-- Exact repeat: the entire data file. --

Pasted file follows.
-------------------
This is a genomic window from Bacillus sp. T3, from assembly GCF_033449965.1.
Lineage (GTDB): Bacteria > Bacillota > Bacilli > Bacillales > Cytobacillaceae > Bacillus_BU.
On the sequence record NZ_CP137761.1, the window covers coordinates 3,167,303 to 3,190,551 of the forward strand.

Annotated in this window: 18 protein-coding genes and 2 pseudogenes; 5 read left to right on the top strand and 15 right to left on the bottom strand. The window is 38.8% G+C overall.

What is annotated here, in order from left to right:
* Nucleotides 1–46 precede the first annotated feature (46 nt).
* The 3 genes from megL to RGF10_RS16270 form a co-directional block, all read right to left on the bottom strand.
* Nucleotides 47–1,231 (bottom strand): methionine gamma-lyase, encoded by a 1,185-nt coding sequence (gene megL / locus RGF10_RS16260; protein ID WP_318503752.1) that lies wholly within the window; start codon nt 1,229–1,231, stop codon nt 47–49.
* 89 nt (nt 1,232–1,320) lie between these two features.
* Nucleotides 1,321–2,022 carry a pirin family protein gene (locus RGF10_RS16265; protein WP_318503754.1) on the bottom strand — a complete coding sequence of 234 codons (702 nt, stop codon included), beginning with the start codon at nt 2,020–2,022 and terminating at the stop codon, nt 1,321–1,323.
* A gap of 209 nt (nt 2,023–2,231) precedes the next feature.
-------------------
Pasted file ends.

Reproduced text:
This is a genomic window from Bacillus sp. T3, from assembly GCF_033449965.1.
Lineage (GTDB): Bacteria > Bacillota > Bacilli > Bacillales > Cytobacillaceae > Bacillus_BU.
On the sequence record NZ_CP137761.1, the window covers coordinates 3,167,303 to 3,190,551 of the forward strand.

Annotated in this window: 18 protein-coding genes and 2 pseudogenes; 5 read left to right on the top strand and 15 right to left on the bottom strand. The window is 38.8% G+C overall.

What is annotated here, in order from left to right:
* Nucleotides 1–46 precede the first annotated feature (46 nt).
* The 3 genes from megL to RGF10_RS16270 form a co-directional block, all read right to left on the bottom strand.
* Nucleotides 47–1,231 (bottom strand): methionine gamma-lyase, encoded by a 1,185-nt coding sequence (gene megL / locus RGF10_RS16260; protein ID WP_318503752.1) that lies wholly within the window; start codon nt 1,229–1,231, stop codon nt 47–49.
* 89 nt (nt 1,232–1,320) lie between these two features.
* Nucleotides 1,321–2,022 carry a pirin family protein gene (locus RGF10_RS16265; protein WP_318503754.1) on the bottom strand — a complete coding sequence of 234 codons (702 nt, stop codon included), beginning with the start codon at nt 2,020–2,022 and terminating at the stop codon, nt 1,321–1,323.
* A gap of 209 nt (nt 2,023–2,231) precedes the next feature.